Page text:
It’s not uncommon to find popular Han or Qin dynasty sculpture and art used as modern lighting, as with these two hu jars. Standing at 48 cm high, they sold at Christie’s in 2016 for $22,500, up 800% from their estimated price!
Hu jars (in fact, “hu” means jar in Chinese) are a more rounded version of the flatter bianhu we mentioned earlier and refer to almost any jar with a rounded, bulbous base tapering to a narrow, often elongated neck. The hu jar shape continues to be popular in Ming, Qing and even into contemporary Chinese art.
Hu jars were historically used to contain all types of liquids and foodstuffs in tombs and are found in almost every Han tomb excavated, where they contained foodstuffs to be used by the deceased in the afterlife.
Glazed or lacquered hu are found in the tombs and burial sites of more distinguished nobles while plainer, painted or inscribed terracotta hu are found in other, less spectacular tombs.
9. Qin Dynasty Art
Probably the most famous example of Qin dynasty art is the Terracotta Warriors in Xi’an, discovered in 1974. Just as nobles and even poorer households would put models of items their loved ones would need in the afterlife, such as the model houses mentioned above, the first Emporer put a full-sized army at his disposal in the form of his Terracotta Warriors.
The Qin dynasty lasted only 14 years, so artworks from the period are extremely rare and almost impossible to come by. For example, a bianhu (mentioned earlier) dated to the Qin dynasty was excavated from Shanxi province in 1973 and is now in the collection of the Archaeology Institution of Shanxi Province.
All sources of popular Qin dynasty sculpture and art come from archaeological digs, and artworks from the period can often be replicas or even looted, so provenance and assessment by trained experts are essential for any piece claiming to be from this period.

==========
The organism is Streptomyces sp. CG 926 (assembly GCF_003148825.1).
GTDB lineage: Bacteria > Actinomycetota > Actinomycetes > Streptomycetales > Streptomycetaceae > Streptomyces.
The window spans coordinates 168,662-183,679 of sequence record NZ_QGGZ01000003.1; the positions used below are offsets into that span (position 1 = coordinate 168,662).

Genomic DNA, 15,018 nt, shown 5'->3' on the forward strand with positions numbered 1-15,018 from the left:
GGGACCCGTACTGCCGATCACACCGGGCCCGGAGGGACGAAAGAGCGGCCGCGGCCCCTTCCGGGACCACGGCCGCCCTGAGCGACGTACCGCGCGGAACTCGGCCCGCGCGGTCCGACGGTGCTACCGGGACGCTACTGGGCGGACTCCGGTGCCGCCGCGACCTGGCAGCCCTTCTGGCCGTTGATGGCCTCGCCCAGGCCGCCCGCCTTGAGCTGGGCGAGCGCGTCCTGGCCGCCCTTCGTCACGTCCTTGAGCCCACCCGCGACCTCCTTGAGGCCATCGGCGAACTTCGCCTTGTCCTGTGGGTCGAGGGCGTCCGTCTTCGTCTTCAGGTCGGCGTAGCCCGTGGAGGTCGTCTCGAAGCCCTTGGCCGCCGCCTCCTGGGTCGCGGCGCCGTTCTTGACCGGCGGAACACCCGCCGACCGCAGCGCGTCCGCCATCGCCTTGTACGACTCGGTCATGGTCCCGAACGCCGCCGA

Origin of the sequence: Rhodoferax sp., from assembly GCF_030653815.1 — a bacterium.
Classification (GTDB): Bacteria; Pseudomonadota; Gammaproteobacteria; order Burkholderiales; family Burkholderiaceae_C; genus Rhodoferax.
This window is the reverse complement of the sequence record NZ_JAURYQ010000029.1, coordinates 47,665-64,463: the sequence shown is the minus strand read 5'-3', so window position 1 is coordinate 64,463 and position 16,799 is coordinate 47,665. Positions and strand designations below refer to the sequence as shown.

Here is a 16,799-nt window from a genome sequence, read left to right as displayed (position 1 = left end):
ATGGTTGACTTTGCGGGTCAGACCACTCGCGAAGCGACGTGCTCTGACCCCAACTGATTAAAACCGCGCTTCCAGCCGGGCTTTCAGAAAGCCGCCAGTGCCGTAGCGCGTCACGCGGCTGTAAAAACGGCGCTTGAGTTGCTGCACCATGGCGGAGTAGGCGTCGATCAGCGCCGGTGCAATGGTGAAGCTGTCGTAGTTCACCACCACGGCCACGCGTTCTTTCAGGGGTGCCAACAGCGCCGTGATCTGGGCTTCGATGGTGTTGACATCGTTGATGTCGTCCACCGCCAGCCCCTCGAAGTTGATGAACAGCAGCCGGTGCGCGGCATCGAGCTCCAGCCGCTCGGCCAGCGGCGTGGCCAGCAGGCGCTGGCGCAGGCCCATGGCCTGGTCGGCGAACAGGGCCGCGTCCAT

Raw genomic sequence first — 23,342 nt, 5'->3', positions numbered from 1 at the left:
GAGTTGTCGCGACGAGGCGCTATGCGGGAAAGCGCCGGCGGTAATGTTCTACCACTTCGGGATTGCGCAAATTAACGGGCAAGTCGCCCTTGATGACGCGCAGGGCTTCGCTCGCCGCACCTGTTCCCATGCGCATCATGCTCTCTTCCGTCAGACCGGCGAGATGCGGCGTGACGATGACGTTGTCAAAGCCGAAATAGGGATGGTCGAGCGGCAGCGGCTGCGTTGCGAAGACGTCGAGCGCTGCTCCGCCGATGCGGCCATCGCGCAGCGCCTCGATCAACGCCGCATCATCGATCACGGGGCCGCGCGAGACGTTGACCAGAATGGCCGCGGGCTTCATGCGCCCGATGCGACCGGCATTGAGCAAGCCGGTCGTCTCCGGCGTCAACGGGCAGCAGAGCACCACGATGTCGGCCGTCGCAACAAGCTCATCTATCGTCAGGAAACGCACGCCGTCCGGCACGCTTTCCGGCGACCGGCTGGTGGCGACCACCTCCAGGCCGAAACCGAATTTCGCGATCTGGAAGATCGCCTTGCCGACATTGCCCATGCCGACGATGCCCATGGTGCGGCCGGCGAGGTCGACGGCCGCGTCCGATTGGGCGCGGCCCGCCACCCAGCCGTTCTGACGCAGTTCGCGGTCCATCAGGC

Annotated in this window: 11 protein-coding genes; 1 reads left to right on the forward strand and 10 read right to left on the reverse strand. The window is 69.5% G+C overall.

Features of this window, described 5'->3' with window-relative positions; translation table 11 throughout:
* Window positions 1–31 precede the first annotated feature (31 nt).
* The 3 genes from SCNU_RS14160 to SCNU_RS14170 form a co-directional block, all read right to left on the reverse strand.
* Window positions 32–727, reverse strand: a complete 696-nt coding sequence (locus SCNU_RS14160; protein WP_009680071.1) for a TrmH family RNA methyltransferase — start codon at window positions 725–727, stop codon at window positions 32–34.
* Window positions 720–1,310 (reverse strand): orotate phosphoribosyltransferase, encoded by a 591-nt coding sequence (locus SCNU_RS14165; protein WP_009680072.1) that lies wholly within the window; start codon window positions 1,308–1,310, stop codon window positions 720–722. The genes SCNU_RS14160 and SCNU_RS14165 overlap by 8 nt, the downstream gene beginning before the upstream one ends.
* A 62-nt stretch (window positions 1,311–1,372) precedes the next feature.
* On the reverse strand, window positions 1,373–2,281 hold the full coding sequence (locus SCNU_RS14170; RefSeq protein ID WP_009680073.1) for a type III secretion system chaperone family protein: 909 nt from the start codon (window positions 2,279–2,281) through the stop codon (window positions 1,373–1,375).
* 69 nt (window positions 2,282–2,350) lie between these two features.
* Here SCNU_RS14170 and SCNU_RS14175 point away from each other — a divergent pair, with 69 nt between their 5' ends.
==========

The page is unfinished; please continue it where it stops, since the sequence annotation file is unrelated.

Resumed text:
10. Qin Dynasty Sceptre
When genuine Qin dynasty artworks do appear on the market, it’s not surprising that they sell very well. In March 2017, Bonhams sold a Qin dynasty patinated sandalwood sceptre for over nine times its top estimate, for a total of $90,000. It was the auction’s top sale of the evening.
Sceptres (ruyi in Chinese) were carved and often beautifully decorated wooden ceremonial items used in Buddhism. They often crop up in Chinese folktales as symbols of power or good fortune and the Palace Museum in Beijing has a collection of almost 3,000 ruyi made from various precious materials like gold, ivory and jade, but also bamboo and other woods. Most are from later dynasties, especially the Ming and Qing as few have survived from the brief Qin period of over 2,200 years ago.
To summarize, some of the most famous and expensive art and paintings from the Han and Qin dynasties include:
Valuing your art pieces, paintings & sculptures from the Qin and Han Dynasties times
In addition to providing loans against some of the most popular art dating back to the Han & Qin dynasties eras, New Bond Street Pawnbrokers also offers credit with minimal paperwork, plus specialist advice throughout against paintings and artwork from many artists like Andy Warhol, Bernard Buffet, Damien Hirst, David Hockney, Marc Chagall, Raoul Duffy, Sean Scully, Tom Wesselmann, Tracey Emin, Banksy, and Roy Lichtenstein to name just a few.